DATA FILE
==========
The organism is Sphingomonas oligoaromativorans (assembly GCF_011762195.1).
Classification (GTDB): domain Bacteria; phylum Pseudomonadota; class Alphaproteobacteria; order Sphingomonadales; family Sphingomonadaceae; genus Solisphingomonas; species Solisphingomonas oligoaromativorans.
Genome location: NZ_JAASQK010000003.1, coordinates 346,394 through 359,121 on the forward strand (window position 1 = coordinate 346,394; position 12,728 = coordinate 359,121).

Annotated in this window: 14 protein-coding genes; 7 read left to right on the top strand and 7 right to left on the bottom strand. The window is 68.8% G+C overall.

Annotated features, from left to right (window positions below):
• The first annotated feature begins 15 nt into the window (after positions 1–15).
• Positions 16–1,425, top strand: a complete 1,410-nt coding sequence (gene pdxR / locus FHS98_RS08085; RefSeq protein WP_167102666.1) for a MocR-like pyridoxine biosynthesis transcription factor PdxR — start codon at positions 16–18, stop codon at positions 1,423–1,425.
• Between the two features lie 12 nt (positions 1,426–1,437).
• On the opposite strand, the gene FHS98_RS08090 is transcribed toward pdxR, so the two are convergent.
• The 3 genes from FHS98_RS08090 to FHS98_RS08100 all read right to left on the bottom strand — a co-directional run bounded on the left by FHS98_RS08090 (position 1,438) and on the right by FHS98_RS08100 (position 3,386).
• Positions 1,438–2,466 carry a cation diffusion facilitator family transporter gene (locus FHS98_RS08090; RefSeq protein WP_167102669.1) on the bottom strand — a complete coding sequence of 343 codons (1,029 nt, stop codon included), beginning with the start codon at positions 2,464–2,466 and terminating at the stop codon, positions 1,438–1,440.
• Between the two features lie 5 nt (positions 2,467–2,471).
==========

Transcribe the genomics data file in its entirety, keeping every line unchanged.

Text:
The organism is Sphingomonas oligoaromativorans (assembly GCF_011762195.1).
Classification (GTDB): domain Bacteria; phylum Pseudomonadota; class Alphaproteobacteria; order Sphingomonadales; family Sphingomonadaceae; genus Solisphingomonas; species Solisphingomonas oligoaromativorans.
Genome location: NZ_JAASQK010000003.1, coordinates 346,394 through 359,121 on the forward strand (window position 1 = coordinate 346,394; position 12,728 = coordinate 359,121).

Annotated in this window: 14 protein-coding genes; 7 read left to right on the top strand and 7 right to left on the bottom strand. The window is 68.8% G+C overall.

Annotated features, from left to right (window positions below):
• The first annotated feature begins 15 nt into the window (after positions 1–15).
• Positions 16–1,425, top strand: a complete 1,410-nt coding sequence (gene pdxR / locus FHS98_RS08085; RefSeq protein WP_167102666.1) for a MocR-like pyridoxine biosynthesis transcription factor PdxR — start codon at positions 16–18, stop codon at positions 1,423–1,425.
• Between the two features lie 12 nt (positions 1,426–1,437).
• On the opposite strand, the gene FHS98_RS08090 is transcribed toward pdxR, so the two are convergent.
• The 3 genes from FHS98_RS08090 to FHS98_RS08100 all read right to left on the bottom strand — a co-directional run bounded on the left by FHS98_RS08090 (position 1,438) and on the right by FHS98_RS08100 (position 3,386).
• Positions 1,438–2,466 carry a cation diffusion facilitator family transporter gene (locus FHS98_RS08090; RefSeq protein WP_167102669.1) on the bottom strand — a complete coding sequence of 343 codons (1,029 nt, stop codon included), beginning with the start codon at positions 2,464–2,466 and terminating at the stop codon, positions 1,438–1,440.
• Between the two features lie 5 nt (positions 2,467–2,471).